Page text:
The freshwaters of the Big Cypress Swamp, essential to the health of the neighboring Everglades, support the rich marine estuaries along Florida’s southwest coast. Protecting over 729,000 acres of this vast swamp, Big Cypress National Preserve contains a mixture of tropical and temperate plant communities that are home to a diversity of wildlife, including the elusive Florida panther.
Plan on spending at least a few hours in the national preserve, exploring scenic drives, roadside parks, and several of the viewpoints and boardwalks. If time permits, consider attending a ranger-led activity. Guided walks, short talks and campfire programs are offered daily, November through April.
When you enter the national preserve be on Highway 41, this is where the fun begins. Not only is this roadway an experience in itself, it is the route to all places of interest at Big Cypress. All along the scenic drive there are scenic pull-offs, designed to give you wildlife viewing opportunities.
Depending on which direction you’re coming from, you’ll definitely want to get the latest information and recommendations at one of our visitor contact stations. Big Cypress National Preserve (from the east) is Oasis Visitor Center, Big Cypress Swamp Welcome Center (from the west). At these locations, you will be greeted by a National Park Ranger, who will welcome you and provide you with a map and other information about the national preserve.
In addition to a few stops along the way, plan a stop at the visitor centers, bookstores, and interesting exhibits. Kirby Storter Boardwalk is a great place to spend some time and you will see hiking trailheads all along the scenic drive.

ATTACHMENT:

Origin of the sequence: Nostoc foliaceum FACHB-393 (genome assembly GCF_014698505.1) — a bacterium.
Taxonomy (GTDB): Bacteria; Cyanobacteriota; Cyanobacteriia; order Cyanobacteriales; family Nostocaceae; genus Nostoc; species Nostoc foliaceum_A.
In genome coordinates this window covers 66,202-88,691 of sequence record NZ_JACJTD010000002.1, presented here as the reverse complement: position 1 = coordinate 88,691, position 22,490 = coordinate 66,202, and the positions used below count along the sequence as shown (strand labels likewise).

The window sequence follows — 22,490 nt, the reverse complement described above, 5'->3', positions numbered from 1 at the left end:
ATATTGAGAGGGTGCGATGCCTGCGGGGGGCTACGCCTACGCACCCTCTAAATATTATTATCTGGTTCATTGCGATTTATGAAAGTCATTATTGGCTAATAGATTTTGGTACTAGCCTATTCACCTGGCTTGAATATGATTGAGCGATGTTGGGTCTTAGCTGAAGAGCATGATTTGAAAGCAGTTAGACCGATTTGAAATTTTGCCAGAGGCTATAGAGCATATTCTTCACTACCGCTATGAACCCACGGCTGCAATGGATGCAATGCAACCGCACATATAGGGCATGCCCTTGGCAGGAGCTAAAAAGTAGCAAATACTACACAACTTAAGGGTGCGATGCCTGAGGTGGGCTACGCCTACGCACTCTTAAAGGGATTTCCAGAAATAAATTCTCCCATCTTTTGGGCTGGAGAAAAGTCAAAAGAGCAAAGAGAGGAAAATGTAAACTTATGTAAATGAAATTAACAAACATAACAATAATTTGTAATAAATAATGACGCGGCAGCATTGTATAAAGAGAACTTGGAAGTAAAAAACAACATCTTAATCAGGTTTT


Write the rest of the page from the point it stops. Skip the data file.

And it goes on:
There are two popular scenic drives within Big Cypress National Preserve. While visiting the national preserve, take the time to leave the beaten trail of US-41 (Tamiami Trail) and take a more leisurely journey along one of these scenic drives.
is a 27-mile drive that travels through dwarf cypress forest, pine forests and deep strands.
Turner River / Wagonwheel / Birdon Roads Loop
is a 17-mile drive that takes you by open prairies and popular wading bird feeding areas.
Before Big Cypress National Preserve was established in 1974, road-weary drivers traveling along Highway 41 found few opportunities to pull over and stretch their legs. Both H.P. Williams and Kirby Storter Roadside Parks provide the opportunity to recharge your batteries and appreciate the beauty of this special place. Both parks are midway between Miami and Naples along the Tamiami Trail.
H.P. Williams Roadside Park
This small roadside rest area is named for Homer P. Williams, an engineer, who worked for Barron Collier during the construction of Tamiami Trail in the 1920s.
Kirby Storter Roadside Park
Approximately halfway through your drive across Big Cypress along Highway 41 is Kirby Storter Roadside Park. Named after one of the area’s pioneering families, Kirby Storter worked for several years as a carpenter and electrician for Barron Collier, and later oversaw construction of South Florida roads (including Tamiami Trail) for the Florida Roads Department.
There is no entrance fee to access the national preserve. Fees are collected within the national preserve for some facilities and the processing of off-road vehicle permits.